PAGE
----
Matt Wise, a CDC epidemiologist, commented in an interview with Bloomberg, “The fact that these outbreaks don’t seem to be confined to a geographical region is harmful to the brand. Chipotles brand-perception problem has just gone coast to coast.”
The source of the E. coli came from somewhere in Chipotle’s supply chain. The culprit was most likely one of Chipotle’s big suppliers, since restaurants all over the country were contaminated. E. coli, spread through feces, is killed when food is cooked for an ample amount of time at a high temperature or suitably sanitized. Foods that are eaten raw, like tomatoes, lettuce and cilantro, are at the highest risk of contamination, but those are the same ingredients that give Chipotle its “fresh” and “natural” taste.
Some changes recommended for Chipotle could negatively affect this natural taste. Officials suggest that the company make more food ahead of time, at commissaries, where it will then be shipped to individual restaurants. Christopher Muller, a professor at Boston University told Bloomberg Magazine that Chipotle is in a tough spot, because “They want to have this local, fresh image, and making food in a commissary and shipping it all over the country takes away from that.”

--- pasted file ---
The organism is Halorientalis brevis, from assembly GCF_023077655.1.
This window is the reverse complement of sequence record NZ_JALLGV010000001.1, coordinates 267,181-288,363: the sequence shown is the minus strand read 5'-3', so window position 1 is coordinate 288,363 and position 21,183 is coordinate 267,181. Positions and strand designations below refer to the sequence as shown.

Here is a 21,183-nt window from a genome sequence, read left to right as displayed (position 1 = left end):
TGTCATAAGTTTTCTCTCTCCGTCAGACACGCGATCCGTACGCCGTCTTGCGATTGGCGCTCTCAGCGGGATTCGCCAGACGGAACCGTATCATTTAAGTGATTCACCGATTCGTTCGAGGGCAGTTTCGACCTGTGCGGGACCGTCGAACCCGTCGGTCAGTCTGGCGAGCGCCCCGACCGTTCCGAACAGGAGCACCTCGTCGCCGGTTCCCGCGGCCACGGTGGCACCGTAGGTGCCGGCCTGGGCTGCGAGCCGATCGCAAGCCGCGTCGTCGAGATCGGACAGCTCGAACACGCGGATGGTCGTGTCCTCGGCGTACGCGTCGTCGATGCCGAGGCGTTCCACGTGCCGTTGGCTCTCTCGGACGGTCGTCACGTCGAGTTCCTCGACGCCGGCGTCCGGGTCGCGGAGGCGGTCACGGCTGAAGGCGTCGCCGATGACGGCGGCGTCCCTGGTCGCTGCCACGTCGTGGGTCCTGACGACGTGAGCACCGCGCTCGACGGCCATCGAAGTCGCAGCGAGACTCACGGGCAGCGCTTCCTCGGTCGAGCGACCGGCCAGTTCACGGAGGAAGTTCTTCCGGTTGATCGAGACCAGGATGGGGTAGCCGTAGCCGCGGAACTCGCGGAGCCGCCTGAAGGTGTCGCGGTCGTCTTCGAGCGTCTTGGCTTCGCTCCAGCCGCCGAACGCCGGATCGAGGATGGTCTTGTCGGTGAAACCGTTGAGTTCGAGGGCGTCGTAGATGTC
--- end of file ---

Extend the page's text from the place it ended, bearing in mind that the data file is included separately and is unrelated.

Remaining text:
Commenting on this struggle between local and safe, Chipotle’s CFO responded, “We like the local program, we think it’s important, but with what’s just happened we have to make sure food safety is absolutely our highest priority. If it’s testing and safety vs. taking a step backward on local, we would do that and hope it would be temporary.” Ells, believes that the company won’t have to sacrifice either. He says, “We’re doing both: great ingredients and the safest place.” But, Ells did reveal that eventually Chipotle may need to raise prices to “invest in food safety,” instead of just “food integrity.”